The Joint Admissions and Matriculation Board has advised candidates jubilating for meeting its set benchmark for admission into tertiary institutions not to rely on the cut-off point.
JAMB said meeting its cut-off mark was not a guarantee for admission, explaining that there were other different factors for consideration for admission.
This was contained in a weekly news bulletin released on Monday by its Head of Media, Dr Fabian Benjamin.
It reads, “The undue attention to the so-called national minimum UTME score (UTME cut-off point), is a major source of failure of many ill-informed candidates who assumed that they have finally attained the benchmark, having achieved the so-called minimum national score or “cut off point’ for admission.
“Each institution determines and submits to JAMB its minimum UTME score; after having analyzed the UTME performances of its applicants against its available quota. Decisions at the annual Policy Meeting on Admission does not reduce the minimum prescription of the institutions except the few institutions whose submitted minimum UTME- scores fall below what the Policy Meeting considers as the minimum score acceptable.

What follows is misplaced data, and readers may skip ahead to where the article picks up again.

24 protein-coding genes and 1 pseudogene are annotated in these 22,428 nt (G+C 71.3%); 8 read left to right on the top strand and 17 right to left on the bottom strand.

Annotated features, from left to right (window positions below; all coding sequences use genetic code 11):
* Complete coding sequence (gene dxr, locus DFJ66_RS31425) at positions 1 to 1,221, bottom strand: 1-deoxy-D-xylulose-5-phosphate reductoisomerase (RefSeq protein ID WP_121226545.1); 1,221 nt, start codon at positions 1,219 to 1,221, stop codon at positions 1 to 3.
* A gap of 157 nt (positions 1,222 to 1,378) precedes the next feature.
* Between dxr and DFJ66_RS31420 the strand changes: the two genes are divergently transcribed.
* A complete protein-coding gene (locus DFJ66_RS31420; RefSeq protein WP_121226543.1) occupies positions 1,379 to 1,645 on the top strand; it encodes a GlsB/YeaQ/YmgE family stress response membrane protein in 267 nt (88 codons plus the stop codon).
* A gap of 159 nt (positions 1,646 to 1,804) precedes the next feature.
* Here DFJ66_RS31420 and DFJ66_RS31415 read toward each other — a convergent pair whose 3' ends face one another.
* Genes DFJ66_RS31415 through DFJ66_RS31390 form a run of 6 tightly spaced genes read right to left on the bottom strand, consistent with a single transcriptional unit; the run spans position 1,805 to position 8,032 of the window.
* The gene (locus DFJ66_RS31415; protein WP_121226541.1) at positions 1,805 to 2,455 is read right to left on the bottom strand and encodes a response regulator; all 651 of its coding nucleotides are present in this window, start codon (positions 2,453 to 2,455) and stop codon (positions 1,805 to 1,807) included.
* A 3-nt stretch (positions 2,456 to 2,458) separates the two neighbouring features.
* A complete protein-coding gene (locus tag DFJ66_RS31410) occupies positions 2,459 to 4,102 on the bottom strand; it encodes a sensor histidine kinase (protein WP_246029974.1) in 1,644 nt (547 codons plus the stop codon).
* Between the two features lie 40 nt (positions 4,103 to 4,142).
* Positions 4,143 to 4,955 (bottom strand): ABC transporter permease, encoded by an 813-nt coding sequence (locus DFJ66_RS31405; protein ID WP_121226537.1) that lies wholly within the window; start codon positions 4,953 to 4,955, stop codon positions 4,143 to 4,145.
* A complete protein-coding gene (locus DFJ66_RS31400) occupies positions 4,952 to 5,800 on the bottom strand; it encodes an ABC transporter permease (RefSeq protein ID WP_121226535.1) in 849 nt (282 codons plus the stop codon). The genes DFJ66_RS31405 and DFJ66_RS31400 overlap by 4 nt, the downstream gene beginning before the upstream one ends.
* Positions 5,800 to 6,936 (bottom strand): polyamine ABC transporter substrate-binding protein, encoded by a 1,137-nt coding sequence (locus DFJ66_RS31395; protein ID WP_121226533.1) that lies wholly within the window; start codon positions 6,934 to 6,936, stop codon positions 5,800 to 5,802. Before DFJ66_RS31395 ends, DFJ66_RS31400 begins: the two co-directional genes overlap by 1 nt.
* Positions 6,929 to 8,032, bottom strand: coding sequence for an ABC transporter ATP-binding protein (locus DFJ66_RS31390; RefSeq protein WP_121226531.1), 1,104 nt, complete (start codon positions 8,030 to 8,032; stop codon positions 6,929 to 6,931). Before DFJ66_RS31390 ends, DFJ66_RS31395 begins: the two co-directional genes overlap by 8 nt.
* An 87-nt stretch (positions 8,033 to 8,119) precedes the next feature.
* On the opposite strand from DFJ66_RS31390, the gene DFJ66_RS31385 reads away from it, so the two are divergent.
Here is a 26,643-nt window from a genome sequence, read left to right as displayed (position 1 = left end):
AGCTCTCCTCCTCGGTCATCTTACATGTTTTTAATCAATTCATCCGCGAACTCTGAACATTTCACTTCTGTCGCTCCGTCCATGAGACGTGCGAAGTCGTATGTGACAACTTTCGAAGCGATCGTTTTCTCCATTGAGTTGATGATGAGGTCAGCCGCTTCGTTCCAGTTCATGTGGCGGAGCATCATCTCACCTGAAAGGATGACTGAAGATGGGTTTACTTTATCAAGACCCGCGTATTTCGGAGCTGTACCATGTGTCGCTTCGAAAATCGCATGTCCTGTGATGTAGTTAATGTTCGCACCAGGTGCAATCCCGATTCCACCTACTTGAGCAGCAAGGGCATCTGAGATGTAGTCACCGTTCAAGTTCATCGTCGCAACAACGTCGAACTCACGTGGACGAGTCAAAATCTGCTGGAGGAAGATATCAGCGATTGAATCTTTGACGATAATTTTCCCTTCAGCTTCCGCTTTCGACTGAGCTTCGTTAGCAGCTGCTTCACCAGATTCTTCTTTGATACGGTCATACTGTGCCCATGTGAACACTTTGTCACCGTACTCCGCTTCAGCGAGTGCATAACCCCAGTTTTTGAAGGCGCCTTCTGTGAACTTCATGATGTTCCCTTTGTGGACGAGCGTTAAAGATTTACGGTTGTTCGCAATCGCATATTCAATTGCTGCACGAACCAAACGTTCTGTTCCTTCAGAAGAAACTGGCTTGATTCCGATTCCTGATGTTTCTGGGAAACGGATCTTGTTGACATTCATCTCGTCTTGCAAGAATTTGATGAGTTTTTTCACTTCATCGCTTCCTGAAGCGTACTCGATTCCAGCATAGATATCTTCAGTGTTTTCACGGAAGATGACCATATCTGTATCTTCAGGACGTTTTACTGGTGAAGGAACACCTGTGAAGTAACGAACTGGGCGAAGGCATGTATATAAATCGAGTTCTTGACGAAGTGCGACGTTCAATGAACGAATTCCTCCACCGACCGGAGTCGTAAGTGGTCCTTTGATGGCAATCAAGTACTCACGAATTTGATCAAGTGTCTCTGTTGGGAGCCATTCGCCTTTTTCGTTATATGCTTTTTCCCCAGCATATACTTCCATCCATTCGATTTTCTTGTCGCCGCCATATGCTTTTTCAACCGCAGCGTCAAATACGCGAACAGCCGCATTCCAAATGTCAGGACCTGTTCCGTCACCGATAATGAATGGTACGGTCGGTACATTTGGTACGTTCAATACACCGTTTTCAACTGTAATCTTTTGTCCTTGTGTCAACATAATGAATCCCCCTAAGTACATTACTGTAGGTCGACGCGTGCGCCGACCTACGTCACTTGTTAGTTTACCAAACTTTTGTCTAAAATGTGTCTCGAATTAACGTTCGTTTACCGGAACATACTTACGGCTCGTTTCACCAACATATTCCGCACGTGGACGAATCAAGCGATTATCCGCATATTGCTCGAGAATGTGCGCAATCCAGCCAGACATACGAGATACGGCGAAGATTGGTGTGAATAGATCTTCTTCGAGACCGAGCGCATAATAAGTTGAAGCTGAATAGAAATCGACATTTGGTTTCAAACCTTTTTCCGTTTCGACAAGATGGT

“No uniform minimum UTME score (cut -off) for all universities, polytechnics or colleges of education in Nigeria.
“For long, many candidates and some members of the general public have come under the erroneous impression that there is a minimum national UTME score, which they also refer to as “cut -off point”. The truth is that there is no one particular national minimum UTME score for all universities, polytechnics or colleges of education in Nigeria.
“Similarly, in most cases, UTME score is not the sole determinant of placement of candidates into tertiary institutions. It is, therefore, double jeopardy for many candidates who swallow the popular myth that there is a uniform UTME score (cut-off) for all universities, polytechnics or colleges of education in Nigeria.”